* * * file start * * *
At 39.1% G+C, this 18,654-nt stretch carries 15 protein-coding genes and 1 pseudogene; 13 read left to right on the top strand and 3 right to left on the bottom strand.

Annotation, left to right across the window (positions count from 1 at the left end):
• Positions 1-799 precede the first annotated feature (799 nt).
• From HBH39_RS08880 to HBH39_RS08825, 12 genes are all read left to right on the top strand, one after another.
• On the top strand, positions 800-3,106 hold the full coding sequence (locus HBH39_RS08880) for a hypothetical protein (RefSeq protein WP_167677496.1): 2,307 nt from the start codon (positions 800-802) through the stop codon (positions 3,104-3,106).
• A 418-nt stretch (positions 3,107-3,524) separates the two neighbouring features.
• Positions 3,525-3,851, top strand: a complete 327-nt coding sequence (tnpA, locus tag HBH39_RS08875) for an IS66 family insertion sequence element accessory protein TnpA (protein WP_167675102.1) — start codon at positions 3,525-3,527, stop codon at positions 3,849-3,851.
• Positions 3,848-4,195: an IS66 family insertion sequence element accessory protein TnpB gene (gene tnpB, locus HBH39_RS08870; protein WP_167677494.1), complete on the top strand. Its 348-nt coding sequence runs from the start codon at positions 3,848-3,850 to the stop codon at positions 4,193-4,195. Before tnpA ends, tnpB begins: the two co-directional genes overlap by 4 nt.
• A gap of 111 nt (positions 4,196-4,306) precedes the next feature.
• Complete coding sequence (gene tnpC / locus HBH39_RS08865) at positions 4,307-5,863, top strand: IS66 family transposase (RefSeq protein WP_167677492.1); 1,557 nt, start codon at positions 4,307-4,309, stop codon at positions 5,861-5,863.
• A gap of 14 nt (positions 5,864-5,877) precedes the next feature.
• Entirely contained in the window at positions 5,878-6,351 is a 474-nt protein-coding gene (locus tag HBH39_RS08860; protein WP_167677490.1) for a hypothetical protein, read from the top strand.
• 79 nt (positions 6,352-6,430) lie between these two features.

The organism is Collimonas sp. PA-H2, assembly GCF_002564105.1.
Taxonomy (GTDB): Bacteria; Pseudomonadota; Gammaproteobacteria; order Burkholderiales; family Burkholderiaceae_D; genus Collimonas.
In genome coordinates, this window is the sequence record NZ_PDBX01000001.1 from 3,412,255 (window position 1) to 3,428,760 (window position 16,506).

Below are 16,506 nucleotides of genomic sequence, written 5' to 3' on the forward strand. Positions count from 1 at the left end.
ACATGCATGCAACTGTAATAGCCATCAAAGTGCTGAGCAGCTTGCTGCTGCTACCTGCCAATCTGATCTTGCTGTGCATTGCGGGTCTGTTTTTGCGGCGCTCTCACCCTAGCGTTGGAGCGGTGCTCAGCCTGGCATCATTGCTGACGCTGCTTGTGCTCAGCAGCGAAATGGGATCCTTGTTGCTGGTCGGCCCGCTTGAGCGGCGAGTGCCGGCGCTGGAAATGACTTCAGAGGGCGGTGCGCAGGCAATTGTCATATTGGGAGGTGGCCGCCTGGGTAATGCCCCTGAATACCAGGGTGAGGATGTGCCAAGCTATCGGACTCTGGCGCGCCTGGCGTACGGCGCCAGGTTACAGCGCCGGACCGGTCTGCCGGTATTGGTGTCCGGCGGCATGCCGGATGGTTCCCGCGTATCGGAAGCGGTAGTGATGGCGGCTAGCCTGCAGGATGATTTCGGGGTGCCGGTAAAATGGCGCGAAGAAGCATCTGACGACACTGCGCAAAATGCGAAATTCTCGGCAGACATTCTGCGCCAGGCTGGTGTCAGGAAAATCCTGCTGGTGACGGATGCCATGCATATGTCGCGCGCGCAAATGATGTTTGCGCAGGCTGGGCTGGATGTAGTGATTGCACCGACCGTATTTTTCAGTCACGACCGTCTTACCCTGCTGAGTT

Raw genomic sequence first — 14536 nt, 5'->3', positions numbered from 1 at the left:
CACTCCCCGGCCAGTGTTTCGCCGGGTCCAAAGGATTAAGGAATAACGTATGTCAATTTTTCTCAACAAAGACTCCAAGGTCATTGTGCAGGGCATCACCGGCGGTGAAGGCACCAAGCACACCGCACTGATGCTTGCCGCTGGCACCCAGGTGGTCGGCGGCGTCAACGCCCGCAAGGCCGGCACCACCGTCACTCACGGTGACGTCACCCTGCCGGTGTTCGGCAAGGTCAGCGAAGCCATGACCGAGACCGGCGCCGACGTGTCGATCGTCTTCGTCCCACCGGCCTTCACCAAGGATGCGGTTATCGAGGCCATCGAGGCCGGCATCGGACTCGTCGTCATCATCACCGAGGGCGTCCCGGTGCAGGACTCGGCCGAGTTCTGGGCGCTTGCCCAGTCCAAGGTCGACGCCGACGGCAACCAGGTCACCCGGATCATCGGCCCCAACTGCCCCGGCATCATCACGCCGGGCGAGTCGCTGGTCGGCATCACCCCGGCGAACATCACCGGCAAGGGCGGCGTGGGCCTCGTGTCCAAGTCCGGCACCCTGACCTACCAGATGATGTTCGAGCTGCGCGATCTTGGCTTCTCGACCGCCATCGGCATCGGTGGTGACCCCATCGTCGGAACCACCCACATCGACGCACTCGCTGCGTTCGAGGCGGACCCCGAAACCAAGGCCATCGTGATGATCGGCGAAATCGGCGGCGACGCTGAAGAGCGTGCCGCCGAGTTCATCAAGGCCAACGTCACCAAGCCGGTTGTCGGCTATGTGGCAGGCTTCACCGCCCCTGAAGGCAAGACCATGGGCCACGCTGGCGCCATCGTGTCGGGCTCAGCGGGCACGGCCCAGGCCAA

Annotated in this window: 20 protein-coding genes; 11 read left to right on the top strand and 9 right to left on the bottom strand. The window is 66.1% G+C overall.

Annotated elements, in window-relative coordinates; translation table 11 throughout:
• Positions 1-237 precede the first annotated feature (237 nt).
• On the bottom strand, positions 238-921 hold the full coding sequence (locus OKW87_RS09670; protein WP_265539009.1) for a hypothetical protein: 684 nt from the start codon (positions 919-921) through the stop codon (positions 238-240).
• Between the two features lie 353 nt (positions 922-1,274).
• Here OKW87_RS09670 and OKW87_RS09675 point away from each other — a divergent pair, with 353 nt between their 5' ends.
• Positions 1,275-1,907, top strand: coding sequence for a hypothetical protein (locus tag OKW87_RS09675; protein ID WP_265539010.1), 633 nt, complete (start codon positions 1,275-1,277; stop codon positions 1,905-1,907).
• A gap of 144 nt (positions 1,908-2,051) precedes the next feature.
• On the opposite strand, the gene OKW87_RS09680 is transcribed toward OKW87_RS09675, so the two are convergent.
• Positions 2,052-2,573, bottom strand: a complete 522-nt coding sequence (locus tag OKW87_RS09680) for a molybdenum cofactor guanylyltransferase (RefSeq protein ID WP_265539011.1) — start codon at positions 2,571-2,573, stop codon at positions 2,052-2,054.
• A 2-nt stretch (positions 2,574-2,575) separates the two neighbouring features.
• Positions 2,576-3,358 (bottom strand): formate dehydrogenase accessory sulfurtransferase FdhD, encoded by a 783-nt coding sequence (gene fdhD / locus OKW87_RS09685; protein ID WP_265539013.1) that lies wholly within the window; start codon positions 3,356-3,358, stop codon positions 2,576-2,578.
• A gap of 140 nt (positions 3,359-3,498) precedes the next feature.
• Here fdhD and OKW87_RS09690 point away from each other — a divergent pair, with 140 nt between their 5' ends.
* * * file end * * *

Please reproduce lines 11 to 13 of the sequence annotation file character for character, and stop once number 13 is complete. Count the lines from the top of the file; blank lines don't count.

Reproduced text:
• A gap of 14 nt (positions 5,864-5,877) precedes the next feature.
• Entirely contained in the window at positions 5,878-6,351 is a 474-nt protein-coding gene (locus tag HBH39_RS08860; protein WP_167677490.1) for a hypothetical protein, read from the top strand.
• 79 nt (positions 6,352-6,430) lie between these two features.